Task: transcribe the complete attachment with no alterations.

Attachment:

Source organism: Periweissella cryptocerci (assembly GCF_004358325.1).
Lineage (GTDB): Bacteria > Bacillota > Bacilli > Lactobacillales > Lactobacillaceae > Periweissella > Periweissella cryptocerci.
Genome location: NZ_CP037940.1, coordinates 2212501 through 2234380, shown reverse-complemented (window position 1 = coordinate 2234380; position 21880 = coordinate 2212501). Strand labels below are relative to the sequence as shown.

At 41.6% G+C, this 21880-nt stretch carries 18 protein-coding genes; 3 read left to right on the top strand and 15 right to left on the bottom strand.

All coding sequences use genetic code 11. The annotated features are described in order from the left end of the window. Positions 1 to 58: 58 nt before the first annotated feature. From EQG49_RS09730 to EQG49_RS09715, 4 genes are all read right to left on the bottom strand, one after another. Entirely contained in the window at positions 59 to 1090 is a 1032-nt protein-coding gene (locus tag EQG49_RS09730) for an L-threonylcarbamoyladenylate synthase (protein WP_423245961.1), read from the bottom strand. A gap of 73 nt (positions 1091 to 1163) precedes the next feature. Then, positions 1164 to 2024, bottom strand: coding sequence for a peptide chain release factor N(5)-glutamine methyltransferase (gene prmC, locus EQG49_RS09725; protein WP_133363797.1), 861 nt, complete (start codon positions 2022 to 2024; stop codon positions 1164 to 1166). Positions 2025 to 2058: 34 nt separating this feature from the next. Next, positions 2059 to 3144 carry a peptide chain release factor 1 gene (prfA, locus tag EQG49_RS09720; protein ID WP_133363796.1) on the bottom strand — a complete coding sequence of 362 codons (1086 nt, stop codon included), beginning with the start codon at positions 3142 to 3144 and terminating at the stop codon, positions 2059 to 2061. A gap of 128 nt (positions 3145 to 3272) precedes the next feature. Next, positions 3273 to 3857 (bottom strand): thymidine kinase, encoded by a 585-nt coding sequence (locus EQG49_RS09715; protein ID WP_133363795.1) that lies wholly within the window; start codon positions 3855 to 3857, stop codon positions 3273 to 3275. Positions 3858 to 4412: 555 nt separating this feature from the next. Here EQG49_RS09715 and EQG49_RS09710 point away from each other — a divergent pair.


Source organism: Periweissella cryptocerci (assembly GCF_004358325.1).
Lineage (GTDB): Bacteria > Bacillota > Bacilli > Lactobacillales > Lactobacillaceae > Periweissella > Periweissella cryptocerci.
Genome location: NZ_CP037940.1, coordinates 2212501 through 2234380, shown reverse-complemented (window position 1 = coordinate 2234380; position 21880 = coordinate 2212501). Strand labels below are relative to the sequence as shown.

At 41.6% G+C, this 21880-nt stretch carries 18 protein-coding genes; 3 read left to right on the top strand and 15 right to left on the bottom strand.

All coding sequences use genetic code 11. The annotated features are described in order from the left end of the window. Positions 1 to 58: 58 nt before the first annotated feature. From EQG49_RS09730 to EQG49_RS09715, 4 genes are all read right to left on the bottom strand, one after another. Entirely contained in the window at positions 59 to 1090 is a 1032-nt protein-coding gene (locus tag EQG49_RS09730) for an L-threonylcarbamoyladenylate synthase (protein WP_423245961.1), read from the bottom strand. A gap of 73 nt (positions 1091 to 1163) precedes the next feature. Then, positions 1164 to 2024, bottom strand: coding sequence for a peptide chain release factor N(5)-glutamine methyltransferase (gene prmC, locus EQG49_RS09725; protein WP_133363797.1), 861 nt, complete (start codon positions 2022 to 2024; stop codon positions 1164 to 1166). Positions 2025 to 2058: 34 nt separating this feature from the next. Next, positions 2059 to 3144 carry a peptide chain release factor 1 gene (prfA, locus tag EQG49_RS09720; protein ID WP_133363796.1) on the bottom strand — a complete coding sequence of 362 codons (1086 nt, stop codon included), beginning with the start codon at positions 3142 to 3144 and terminating at the stop codon, positions 2059 to 2061. A gap of 128 nt (positions 3145 to 3272) precedes the next feature. Next, positions 3273 to 3857 (bottom strand): thymidine kinase, encoded by a 585-nt coding sequence (locus EQG49_RS09715; protein ID WP_133363795.1) that lies wholly within the window; start codon positions 3855 to 3857, stop codon positions 3273 to 3275. Positions 3858 to 4412: 555 nt separating this feature from the next. Here EQG49_RS09715 and EQG49_RS09710 point away from each other — a divergent pair.